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Davao City, Philippines

GenSan raises alert vs. dengue

April 23, 2021 - Friday 5:04 PM by PNA

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GENERAL SANTOS CITY – The city government on Friday reiterated its warning to residents against rising cases of dengue fever, which has reached 503 and caused six confirmed deaths since January.

Dr. Rochelle Oco, acting head of the City Health Office, said the figures were based on the recorded cases in the city’s 26 barangays as of the second week of April.

Oco said the figures are 69 percent higher than the 298 cases and one fatality reported in the same period in 2020.

Barangay Fatima posted the most number of cases with 101, followed by Calumpang with 84 and San Isidro with 71.

"Our current cases are significantly higher than last year so while we continue to combat Covid-19 (coronavirus disease 2019), we should be also vigilant against the spread of dengue in our communities,” she told reporters.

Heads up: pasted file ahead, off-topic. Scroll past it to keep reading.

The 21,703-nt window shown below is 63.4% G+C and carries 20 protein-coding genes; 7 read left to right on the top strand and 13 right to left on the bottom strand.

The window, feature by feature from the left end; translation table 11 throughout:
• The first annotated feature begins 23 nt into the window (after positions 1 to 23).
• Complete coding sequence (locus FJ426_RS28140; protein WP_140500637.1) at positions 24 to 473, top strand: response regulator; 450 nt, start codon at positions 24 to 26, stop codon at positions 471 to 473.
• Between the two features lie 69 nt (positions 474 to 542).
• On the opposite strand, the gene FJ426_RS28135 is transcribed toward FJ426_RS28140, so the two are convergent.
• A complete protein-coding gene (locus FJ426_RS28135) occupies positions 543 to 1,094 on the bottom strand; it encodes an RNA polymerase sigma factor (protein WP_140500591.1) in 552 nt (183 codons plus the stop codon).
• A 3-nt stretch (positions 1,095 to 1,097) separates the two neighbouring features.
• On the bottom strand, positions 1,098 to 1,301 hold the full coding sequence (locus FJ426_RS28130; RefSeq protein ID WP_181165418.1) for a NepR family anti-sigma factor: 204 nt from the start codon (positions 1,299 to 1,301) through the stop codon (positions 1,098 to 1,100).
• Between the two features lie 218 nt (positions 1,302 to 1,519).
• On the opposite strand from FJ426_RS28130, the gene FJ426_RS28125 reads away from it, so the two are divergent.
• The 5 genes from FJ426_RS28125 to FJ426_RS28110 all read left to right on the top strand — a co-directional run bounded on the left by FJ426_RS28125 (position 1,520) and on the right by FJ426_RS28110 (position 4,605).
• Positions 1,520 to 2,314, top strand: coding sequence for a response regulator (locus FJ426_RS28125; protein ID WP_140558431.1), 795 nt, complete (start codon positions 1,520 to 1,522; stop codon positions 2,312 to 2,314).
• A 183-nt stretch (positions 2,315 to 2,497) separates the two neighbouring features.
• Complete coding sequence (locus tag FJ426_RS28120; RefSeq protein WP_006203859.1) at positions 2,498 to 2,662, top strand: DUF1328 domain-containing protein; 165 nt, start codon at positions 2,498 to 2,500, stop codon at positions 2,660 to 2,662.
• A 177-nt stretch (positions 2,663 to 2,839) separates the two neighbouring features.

Oco attributed the increase in cases to the erratic weather condition that could have allowed the dengue-carrying mosquitoes to thrive.

She noted an increase in the CHO’s case detection this year due to the expanded capability in terms of disease surveillance of the city’s rural health units (RHUs).

The CHO's epidemiology and surveillance unit now captures cases monitored by the RHUs, unlike in the previous years when they only relied on reports from the hospitals, Oco said.

She said they have advised the barangays to intensify their prevention and control initiatives against dengue through the Aksyon Barangay Kontra Dengue or Dengue Task Force.

Oco cited the observance of the 4S strategy and the “4’oclock habit” down to the household level.

Every household should regularly clean up all possible mosquito-breeding places, especially every 4 p.m. daily, inside their homes and immediate surroundings to help contain the spread of dengue, she said.

"4S" stands for search and destroy mosquito-breeding sites; secure self-protection measures, such as wearing long pants and long-sleeved shirts and daily use of mosquito repellent; seek early consultation; and support fogging or spraying only in hotspots where an increase in cases has been registered for two consecutive weeks.  Richelyn Gubalani

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